This ultimately reinforced a truth that holds true for kids and adults: sometimes, you’re just not ready until you’re ready, and no amount of pushing and prodding is going to speed up that process. This applied to me when the issues of marriage and possibly having a child arose; and it obviously applied to Lily in terms of letting her feel like she was ready to move on, regardless of what everyone else had to say on the matter.
Some things in this regard are easier than others. The picky eating thing, for instance, is one in which we’re trying to lead Lily to new things, despite her wariness and uncertainty; and the potty training issue is one we’re trying to encourage without making it a pressure cooker situation. As soon as something becomes a battle of wills, the issue at its center is lost in the fight, as far as I can tell.
So in this instance, repeatedly letting go of the need (and compunction) to try and control Lily conveniently involves being less stressed and less consumed by the various, sometimes difficult, changes she’s inevitably going through.
Lazy parenting? Perhaps. But it seems to be working. Indeed, this seems to be one of those rare cases where, if you just try to stop fighting against nature, life becomes easier for everyone involved.
* One more addition to the “what’s different about pregnancy this time around” list: I’m running outdoors whenever possible throughout the winter this time, even though I was previously paranoid about only running on a treadmill when ice and snow was on the ground while pregnant. I kind of despise the treadmill – it feels so much harder than running outdoors, largely because you’re not going anywhere, and you can’t naturally adjust your pace constantly like you can when running outdoors. So I’m being watchful and only running outdoors in daylight, obviously, and it’s still hard to carve out the time to do this a few times a week; but I’ve nonetheless been venturing out fairly often. And I’m MUCH happier doing so then shlepping to the nearby gym after Lily’s in bed.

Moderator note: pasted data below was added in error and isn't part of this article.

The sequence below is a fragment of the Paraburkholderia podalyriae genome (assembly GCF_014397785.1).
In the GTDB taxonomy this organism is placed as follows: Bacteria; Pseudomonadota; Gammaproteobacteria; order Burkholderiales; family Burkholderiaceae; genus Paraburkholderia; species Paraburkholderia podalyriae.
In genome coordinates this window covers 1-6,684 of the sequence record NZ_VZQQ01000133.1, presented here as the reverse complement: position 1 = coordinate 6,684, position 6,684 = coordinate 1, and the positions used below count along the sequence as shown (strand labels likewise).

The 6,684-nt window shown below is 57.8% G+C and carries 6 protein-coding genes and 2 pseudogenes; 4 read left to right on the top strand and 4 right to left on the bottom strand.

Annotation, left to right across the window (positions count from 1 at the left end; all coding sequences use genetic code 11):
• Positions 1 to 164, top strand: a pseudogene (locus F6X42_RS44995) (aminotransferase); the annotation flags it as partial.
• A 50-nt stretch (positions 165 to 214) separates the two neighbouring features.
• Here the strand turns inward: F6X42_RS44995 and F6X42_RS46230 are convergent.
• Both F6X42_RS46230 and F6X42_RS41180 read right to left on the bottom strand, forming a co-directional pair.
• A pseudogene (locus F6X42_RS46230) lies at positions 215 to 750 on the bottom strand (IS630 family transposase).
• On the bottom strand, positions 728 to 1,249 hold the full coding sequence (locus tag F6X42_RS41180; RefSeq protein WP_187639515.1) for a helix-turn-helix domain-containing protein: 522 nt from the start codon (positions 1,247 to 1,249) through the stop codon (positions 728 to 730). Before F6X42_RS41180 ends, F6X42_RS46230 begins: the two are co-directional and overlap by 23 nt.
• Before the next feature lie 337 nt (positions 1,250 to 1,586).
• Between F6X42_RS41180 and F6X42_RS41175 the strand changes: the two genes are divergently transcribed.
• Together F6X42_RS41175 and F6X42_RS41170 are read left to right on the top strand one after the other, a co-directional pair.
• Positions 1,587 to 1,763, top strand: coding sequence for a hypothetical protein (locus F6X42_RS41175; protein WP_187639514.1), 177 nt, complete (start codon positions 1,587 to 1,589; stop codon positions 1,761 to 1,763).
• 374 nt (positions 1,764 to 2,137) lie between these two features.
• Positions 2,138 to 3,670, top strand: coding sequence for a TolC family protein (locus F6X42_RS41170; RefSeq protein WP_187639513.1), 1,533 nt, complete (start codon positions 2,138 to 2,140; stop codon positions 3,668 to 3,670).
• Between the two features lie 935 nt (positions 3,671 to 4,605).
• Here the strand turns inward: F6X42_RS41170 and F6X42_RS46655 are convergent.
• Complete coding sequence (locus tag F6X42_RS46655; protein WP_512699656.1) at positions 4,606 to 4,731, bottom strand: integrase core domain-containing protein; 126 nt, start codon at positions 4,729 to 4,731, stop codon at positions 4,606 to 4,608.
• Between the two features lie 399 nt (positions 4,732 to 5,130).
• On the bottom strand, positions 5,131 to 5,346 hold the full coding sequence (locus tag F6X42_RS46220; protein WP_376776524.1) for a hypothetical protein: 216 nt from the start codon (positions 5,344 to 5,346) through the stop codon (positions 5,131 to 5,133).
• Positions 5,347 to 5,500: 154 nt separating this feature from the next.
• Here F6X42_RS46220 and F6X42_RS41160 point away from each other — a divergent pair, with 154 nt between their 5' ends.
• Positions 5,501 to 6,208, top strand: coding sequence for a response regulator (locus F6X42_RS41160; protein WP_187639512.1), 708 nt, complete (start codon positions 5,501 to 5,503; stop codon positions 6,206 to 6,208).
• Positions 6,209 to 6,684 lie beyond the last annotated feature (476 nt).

Also, because the baby bump is now getting more pronounced, I’m getting double-takes from passersby when I’m out running. But I can’t worry about that; and my hope is that some of the people who are surprised by seeing me out will get more and more used to the sight of a pregnant woman running.
* I had my amniocentesis a few weeks ago, and I was surprised when the woman performing an ultrasound, in order to look for a place to inject the needle, asked if I wanted to know the baby’s sex.
Joe and I didn’t find out the first time around, and we’re not finding out this time, either; but I was so taken aback by the information being suddenly available to me (earlier than I expected) in that moment that it took a moment or two for me to get the word “no” out. And I’ll admit, though I haven’t been consumed by curiosity in the case of either pregnancy – so taken was I with the idea of being surprised in the moment of birth – I was tempted, in that brief, passing moment when it was just me and the technician, to find out.
This unexpected desire took me aback – as though the brief sight of the apple of knowledge suddenly made me want something I hadn’t before. But it wouldn’t have been fair to Joe, who was in mediation all day, nor to our agreement. So I came to my senses and shook it off.
But knowledge is a powerfully tempting thing indeed.
* Recently, Lily skipped along the snow-cleared sidewalk and excitedly sang, “We’re going to storytime!” as the three of us headed to the library one Thursday evening – and these are the precise moments you’d like to bottle up and have forever. (And why Taylor Swift’s song “Never Grow Up” gets me every time.)
I remember our first ultrasound with Branden (our second) – at all of one month or so – when the Doctor asked if we wanted to know. Since we were planning to find out with the amnio, we said yes, to which he promptly said it was a boy. How he knew, when the identifying factor was so incredibly small, was beyond me. But yes, when the amnio results came back (to the doubtful Mom) it was a boy.
Sometimes the immense amount of information that medicine knows from such a young, tiny being is just incredible.
I admire your choice to wait!
We decided to be surprised by the gender as well. My problem is that I am pretty good at reading ultrasounds. So if the u/s tech was looking at the screen and asking the question at the same time, I would have looked at the same screen and likely been able to figure it out. But I only had one u/s and it was far too early to tell anything, so that helped to keep it a surprise. And we were VERY surprised!